goe from hence upon Friday next.
19 Martii, 1644.
"Signed, Jo. Cheisly."
For an Answer to their former Paper, concerning the modelling the Army.
"Whereas wee have not yet received any Answere
to our Paper of the Date March 3, and are daily
by the Events and Progresse of Affaires more confirmed
and assured of the Necessity of the Particulers remonstrated therein, both for keepeing a right Understanding betwixt the Kingdomes, and the better carrying on the Warre to the wished Ends of settling
Uniformity of Religion and Peace; wee desire to
knowe, whether the Honnorable Houses have taken
the same to their Consideration, and doe expect an
Answere thereunto; and if it containe any Thing
which requireth further cleareing, wee shal by Conferrence endeavour to give Sattisfaction therein, least
the Answere bee further delayed.
19 Martii, 1644.
"Signed, Jo. Cheisly."
Answer from them, concerning their Army marching Southward.
"In Answere to your Lordships Paper of the 11th of
this Instant, concerning the advanceing of the Scottish
Army Southward, your Lordships would consider the
greate Wants and Necessityes that Army hath beene
reduced unto, through the many and hard Services
they have beene upon since their comeing into this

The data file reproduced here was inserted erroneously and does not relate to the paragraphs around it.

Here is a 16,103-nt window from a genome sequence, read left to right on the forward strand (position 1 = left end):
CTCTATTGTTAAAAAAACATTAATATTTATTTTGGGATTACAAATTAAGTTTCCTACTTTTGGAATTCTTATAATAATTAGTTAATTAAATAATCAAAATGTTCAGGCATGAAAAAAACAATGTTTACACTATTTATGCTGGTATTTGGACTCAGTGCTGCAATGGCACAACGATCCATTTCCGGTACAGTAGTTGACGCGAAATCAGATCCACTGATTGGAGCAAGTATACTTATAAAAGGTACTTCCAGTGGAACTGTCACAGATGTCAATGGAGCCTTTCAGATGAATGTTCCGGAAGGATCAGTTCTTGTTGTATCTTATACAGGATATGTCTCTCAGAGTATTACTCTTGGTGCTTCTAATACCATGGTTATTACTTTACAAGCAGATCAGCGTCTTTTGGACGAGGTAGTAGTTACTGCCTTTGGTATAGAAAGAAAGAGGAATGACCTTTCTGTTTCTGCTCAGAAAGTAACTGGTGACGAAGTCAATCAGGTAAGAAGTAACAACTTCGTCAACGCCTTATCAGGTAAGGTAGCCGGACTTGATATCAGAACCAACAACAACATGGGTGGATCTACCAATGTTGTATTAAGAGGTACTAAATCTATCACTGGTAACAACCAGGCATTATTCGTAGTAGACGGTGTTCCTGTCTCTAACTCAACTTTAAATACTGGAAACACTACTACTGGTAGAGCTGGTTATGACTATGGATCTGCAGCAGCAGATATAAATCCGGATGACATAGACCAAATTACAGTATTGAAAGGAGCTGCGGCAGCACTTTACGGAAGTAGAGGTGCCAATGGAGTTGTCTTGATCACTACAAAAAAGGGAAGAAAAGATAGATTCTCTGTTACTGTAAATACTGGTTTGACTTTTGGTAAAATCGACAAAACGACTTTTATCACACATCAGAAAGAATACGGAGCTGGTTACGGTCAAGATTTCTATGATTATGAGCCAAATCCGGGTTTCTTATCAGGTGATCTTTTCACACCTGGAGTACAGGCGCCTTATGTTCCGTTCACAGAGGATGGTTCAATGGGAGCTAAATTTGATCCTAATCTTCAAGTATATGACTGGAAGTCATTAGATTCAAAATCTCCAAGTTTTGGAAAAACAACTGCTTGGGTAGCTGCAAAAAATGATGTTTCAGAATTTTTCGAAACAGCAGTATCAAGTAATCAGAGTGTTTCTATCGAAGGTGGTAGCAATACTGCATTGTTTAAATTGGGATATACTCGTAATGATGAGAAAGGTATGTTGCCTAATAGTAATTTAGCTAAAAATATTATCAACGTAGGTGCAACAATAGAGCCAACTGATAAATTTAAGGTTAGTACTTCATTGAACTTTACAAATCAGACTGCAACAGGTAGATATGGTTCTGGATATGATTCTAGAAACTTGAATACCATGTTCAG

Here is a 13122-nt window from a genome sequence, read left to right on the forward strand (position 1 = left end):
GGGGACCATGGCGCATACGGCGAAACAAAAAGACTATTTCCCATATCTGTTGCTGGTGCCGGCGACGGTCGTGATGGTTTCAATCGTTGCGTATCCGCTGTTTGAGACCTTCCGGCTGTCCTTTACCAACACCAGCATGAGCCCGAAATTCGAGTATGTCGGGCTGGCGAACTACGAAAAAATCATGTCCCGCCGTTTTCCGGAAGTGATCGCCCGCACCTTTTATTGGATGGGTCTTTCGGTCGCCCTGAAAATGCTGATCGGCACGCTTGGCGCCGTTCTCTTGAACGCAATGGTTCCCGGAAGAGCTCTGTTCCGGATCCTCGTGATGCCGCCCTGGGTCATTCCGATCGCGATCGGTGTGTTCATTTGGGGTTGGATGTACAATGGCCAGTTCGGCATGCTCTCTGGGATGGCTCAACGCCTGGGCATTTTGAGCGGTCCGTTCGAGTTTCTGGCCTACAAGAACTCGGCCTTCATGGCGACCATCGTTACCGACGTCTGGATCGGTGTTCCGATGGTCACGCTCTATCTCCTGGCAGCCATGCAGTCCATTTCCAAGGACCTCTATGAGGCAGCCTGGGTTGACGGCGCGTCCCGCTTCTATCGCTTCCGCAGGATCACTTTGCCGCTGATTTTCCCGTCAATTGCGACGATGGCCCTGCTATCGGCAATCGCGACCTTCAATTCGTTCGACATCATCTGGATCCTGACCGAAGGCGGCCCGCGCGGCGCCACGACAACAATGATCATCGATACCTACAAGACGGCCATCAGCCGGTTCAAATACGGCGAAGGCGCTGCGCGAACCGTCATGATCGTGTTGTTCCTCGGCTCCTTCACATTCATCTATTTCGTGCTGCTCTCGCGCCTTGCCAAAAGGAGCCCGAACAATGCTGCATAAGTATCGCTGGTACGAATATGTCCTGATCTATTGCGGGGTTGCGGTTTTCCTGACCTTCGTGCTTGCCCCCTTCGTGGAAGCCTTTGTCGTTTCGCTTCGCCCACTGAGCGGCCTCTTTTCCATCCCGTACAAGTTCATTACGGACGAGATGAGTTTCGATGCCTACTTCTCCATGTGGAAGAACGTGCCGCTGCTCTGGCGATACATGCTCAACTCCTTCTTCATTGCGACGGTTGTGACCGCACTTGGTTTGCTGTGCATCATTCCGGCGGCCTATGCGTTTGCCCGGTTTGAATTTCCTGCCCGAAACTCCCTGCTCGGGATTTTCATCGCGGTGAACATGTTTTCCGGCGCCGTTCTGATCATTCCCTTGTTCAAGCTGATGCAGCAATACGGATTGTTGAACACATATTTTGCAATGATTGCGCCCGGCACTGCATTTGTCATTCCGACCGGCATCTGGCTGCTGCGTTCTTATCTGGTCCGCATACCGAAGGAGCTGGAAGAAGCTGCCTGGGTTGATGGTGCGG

Kingdome, the greate Arreares due unto them, and
that noe Supply of Armes, Ammunition, and other
Necessaryes, hath beene afforded them; nor hath any
Part of the Money and other Provisions long since
promised beene yet sent from hence, without which
their present Marching cannott bee expected; and soe
soone as they shal bee enabled, wee are confident, they
wil bee wanting in nothing that may advance the
Publique Service; and for the present, they have, out
of their Care of the Safety of those Parts aboute Chester,
prevented your Desires, in sending Fower Regiments of
Horse, and Two Thousand comauaded Foote, under
Commaund of Lieutenant Generall David Lesly, for
Assistance of Sir William Brereton; and wee shall send
your Lordships Paper to the Committee residing with
the Army, by whome (as is not unknowne to your
Lordships) that Army according to the Treaty is to
bee ordered and directed.
"And when wee consider the present Posture of Affaires, wee cannott but represent unto your Lordships,
that the Forces of Prince Rupert, Prince Maurice, Sir
Marm. Langdale, and Colonell Gerard, and soe in Effect almost the whole Strength of the Enemyes Forces,
are drawne into the North West Parts of this Kingdome,
where some of the Irish Rebells are already landed,
and more daily expected from Ireland; and the last
Yeares Experience may teach us how ready the illaffected in Chesheire, Lancasheire, and those Parts, will
bee to joyne with them, and how quickly they may increase to such a considerable Strength, as may not
only endanger the Safety of the Northern Countyes
of this Kingdome, but alsoe attempt the invadeing
the Kingdome of Scotland (which is credibly informed to bee intended), and soe force the withdraweinge
the Assistance may bee expected here from the Scottish